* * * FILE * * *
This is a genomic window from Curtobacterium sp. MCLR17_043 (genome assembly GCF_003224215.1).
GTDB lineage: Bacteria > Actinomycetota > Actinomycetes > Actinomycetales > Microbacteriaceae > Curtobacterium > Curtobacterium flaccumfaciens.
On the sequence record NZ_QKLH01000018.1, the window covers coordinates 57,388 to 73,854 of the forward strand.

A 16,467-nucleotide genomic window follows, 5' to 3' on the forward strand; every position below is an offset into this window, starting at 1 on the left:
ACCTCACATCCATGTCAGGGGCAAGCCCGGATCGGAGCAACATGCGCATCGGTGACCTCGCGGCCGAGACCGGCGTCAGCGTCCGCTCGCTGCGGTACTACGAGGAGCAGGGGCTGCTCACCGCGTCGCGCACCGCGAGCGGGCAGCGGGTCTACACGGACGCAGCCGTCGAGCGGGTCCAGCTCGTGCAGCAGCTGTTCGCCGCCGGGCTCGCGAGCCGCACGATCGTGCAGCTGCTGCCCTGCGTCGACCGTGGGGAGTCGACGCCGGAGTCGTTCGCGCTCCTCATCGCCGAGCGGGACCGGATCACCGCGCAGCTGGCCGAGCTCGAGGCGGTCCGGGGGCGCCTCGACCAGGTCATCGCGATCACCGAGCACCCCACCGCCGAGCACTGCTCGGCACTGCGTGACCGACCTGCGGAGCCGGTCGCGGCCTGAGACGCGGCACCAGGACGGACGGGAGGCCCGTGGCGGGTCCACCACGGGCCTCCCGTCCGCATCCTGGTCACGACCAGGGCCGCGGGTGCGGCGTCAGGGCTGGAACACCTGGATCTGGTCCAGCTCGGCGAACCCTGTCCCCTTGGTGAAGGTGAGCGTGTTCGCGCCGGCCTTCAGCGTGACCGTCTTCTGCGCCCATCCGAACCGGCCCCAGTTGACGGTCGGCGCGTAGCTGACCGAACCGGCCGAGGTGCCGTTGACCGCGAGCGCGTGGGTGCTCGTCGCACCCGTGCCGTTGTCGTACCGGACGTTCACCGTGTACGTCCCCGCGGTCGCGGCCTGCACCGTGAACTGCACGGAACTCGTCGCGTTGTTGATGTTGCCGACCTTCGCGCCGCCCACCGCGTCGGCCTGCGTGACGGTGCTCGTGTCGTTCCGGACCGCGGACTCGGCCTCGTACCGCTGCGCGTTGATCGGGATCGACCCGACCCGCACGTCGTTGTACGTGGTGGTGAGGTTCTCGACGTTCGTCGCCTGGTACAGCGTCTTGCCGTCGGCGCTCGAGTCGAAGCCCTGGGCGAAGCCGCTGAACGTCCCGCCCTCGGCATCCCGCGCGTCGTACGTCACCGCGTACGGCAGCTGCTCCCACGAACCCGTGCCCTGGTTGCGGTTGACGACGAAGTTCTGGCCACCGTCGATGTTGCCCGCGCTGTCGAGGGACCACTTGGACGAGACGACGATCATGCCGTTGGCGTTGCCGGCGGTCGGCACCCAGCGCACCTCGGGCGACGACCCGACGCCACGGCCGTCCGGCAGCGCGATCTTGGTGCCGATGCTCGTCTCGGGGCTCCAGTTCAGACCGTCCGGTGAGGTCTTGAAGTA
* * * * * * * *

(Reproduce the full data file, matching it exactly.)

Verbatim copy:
This is a genomic window from Curtobacterium sp. MCLR17_043 (genome assembly GCF_003224215.1).
GTDB lineage: Bacteria > Actinomycetota > Actinomycetes > Actinomycetales > Microbacteriaceae > Curtobacterium > Curtobacterium flaccumfaciens.
On the sequence record NZ_QKLH01000018.1, the window covers coordinates 57,388 to 73,854 of the forward strand.

A 16,467-nucleotide genomic window follows, 5' to 3' on the forward strand; every position below is an offset into this window, starting at 1 on the left:
ACCTCACATCCATGTCAGGGGCAAGCCCGGATCGGAGCAACATGCGCATCGGTGACCTCGCGGCCGAGACCGGCGTCAGCGTCCGCTCGCTGCGGTACTACGAGGAGCAGGGGCTGCTCACCGCGTCGCGCACCGCGAGCGGGCAGCGGGTCTACACGGACGCAGCCGTCGAGCGGGTCCAGCTCGTGCAGCAGCTGTTCGCCGCCGGGCTCGCGAGCCGCACGATCGTGCAGCTGCTGCCCTGCGTCGACCGTGGGGAGTCGACGCCGGAGTCGTTCGCGCTCCTCATCGCCGAGCGGGACCGGATCACCGCGCAGCTGGCCGAGCTCGAGGCGGTCCGGGGGCGCCTCGACCAGGTCATCGCGATCACCGAGCACCCCACCGCCGAGCACTGCTCGGCACTGCGTGACCGACCTGCGGAGCCGGTCGCGGCCTGAGACGCGGCACCAGGACGGACGGGAGGCCCGTGGCGGGTCCACCACGGGCCTCCCGTCCGCATCCTGGTCACGACCAGGGCCGCGGGTGCGGCGTCAGGGCTGGAACACCTGGATCTGGTCCAGCTCGGCGAACCCTGTCCCCTTGGTGAAGGTGAGCGTGTTCGCGCCGGCCTTCAGCGTGACCGTCTTCTGCGCCCATCCGAACCGGCCCCAGTTGACGGTCGGCGCGTAGCTGACCGAACCGGCCGAGGTGCCGTTGACCGCGAGCGCGTGGGTGCTCGTCGCACCCGTGCCGTTGTCGTACCGGACGTTCACCGTGTACGTCCCCGCGGTCGCGGCCTGCACCGTGAACTGCACGGAACTCGTCGCGTTGTTGATGTTGCCGACCTTCGCGCCGCCCACCGCGTCGGCCTGCGTGACGGTGCTCGTGTCGTTCCGGACCGCGGACTCGGCCTCGTACCGCTGCGCGTTGATCGGGATCGACCCGACCCGCACGTCGTTGTACGTGGTGGTGAGGTTCTCGACGTTCGTCGCCTGGTACAGCGTCTTGCCGTCGGCGCTCGAGTCGAAGCCCTGGGCGAAGCCGCTGAACGTCCCGCCCTCGGCATCCCGCGCGTCGTACGTCACCGCGTACGGCAGCTGCTCCCACGAACCCGTGCCCTGGTTGCGGTTGACGACGAAGTTCTGGCCACCGTCGATGTTGCCCGCGCTGTCGAGGGACCACTTGGACGAGACGACGATCATGCCGTTGGCGTTGCCGGCGGTCGGCACCCAGCGCACCTCGGGCGACGACCCGACGCCACGGCCGTCCGGCAGCGCGATCTTGGTGCCGATGCTCGTCTCGGGGCTCCAGTTCAGACCGTCCGGTGAGGTCTTGAAGTA